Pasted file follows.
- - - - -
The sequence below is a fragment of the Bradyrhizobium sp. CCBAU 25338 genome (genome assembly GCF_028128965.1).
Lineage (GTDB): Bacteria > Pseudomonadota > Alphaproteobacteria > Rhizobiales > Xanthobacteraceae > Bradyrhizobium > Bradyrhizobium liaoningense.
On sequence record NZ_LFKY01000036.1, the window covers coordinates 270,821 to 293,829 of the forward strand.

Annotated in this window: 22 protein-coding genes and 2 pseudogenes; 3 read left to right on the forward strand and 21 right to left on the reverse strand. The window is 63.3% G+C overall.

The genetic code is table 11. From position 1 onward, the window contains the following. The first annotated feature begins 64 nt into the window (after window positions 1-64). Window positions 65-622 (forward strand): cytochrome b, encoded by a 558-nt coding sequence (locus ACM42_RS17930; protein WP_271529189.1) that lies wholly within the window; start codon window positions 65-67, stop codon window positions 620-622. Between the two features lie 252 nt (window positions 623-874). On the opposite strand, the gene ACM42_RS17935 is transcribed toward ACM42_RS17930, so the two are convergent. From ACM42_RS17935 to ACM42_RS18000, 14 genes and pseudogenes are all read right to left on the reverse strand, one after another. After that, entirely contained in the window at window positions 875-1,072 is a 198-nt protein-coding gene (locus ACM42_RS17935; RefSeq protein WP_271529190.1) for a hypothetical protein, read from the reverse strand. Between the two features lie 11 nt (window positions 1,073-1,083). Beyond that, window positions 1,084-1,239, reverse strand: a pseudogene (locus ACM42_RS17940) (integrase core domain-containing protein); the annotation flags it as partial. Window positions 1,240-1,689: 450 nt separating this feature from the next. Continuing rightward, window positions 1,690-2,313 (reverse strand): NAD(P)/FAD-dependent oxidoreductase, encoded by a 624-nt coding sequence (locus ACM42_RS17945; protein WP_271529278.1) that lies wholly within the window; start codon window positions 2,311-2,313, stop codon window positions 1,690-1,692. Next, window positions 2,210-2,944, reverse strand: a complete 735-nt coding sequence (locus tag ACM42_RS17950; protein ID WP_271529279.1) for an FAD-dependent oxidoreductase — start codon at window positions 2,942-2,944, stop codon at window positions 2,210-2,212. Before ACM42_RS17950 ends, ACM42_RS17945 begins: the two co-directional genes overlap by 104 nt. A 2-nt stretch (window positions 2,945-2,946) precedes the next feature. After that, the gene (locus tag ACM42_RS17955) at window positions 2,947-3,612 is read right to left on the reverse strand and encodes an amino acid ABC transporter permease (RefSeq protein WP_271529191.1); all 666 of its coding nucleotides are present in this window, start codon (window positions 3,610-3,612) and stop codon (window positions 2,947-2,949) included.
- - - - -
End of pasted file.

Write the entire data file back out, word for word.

The sequence below is a fragment of the Bradyrhizobium sp. CCBAU 25338 genome (genome assembly GCF_028128965.1).
Lineage (GTDB): Bacteria > Pseudomonadota > Alphaproteobacteria > Rhizobiales > Xanthobacteraceae > Bradyrhizobium > Bradyrhizobium liaoningense.
On sequence record NZ_LFKY01000036.1, the window covers coordinates 270,821 to 293,829 of the forward strand.

Annotated in this window: 22 protein-coding genes and 2 pseudogenes; 3 read left to right on the forward strand and 21 right to left on the reverse strand. The window is 63.3% G+C overall.

The genetic code is table 11. From position 1 onward, the window contains the following. The first annotated feature begins 64 nt into the window (after window positions 1-64). Window positions 65-622 (forward strand): cytochrome b, encoded by a 558-nt coding sequence (locus ACM42_RS17930; protein WP_271529189.1) that lies wholly within the window; start codon window positions 65-67, stop codon window positions 620-622. Between the two features lie 252 nt (window positions 623-874). On the opposite strand, the gene ACM42_RS17935 is transcribed toward ACM42_RS17930, so the two are convergent. From ACM42_RS17935 to ACM42_RS18000, 14 genes and pseudogenes are all read right to left on the reverse strand, one after another. After that, entirely contained in the window at window positions 875-1,072 is a 198-nt protein-coding gene (locus ACM42_RS17935; RefSeq protein WP_271529190.1) for a hypothetical protein, read from the reverse strand. Between the two features lie 11 nt (window positions 1,073-1,083). Beyond that, window positions 1,084-1,239, reverse strand: a pseudogene (locus ACM42_RS17940) (integrase core domain-containing protein); the annotation flags it as partial. Window positions 1,240-1,689: 450 nt separating this feature from the next. Continuing rightward, window positions 1,690-2,313 (reverse strand): NAD(P)/FAD-dependent oxidoreductase, encoded by a 624-nt coding sequence (locus ACM42_RS17945; protein WP_271529278.1) that lies wholly within the window; start codon window positions 2,311-2,313, stop codon window positions 1,690-1,692. Next, window positions 2,210-2,944, reverse strand: a complete 735-nt coding sequence (locus tag ACM42_RS17950; protein ID WP_271529279.1) for an FAD-dependent oxidoreductase — start codon at window positions 2,942-2,944, stop codon at window positions 2,210-2,212. Before ACM42_RS17950 ends, ACM42_RS17945 begins: the two co-directional genes overlap by 104 nt. A 2-nt stretch (window positions 2,945-2,946) precedes the next feature. After that, the gene (locus tag ACM42_RS17955) at window positions 2,947-3,612 is read right to left on the reverse strand and encodes an amino acid ABC transporter permease (RefSeq protein WP_271529191.1); all 666 of its coding nucleotides are present in this window, start codon (window positions 3,610-3,612) and stop codon (window positions 2,947-2,949) included.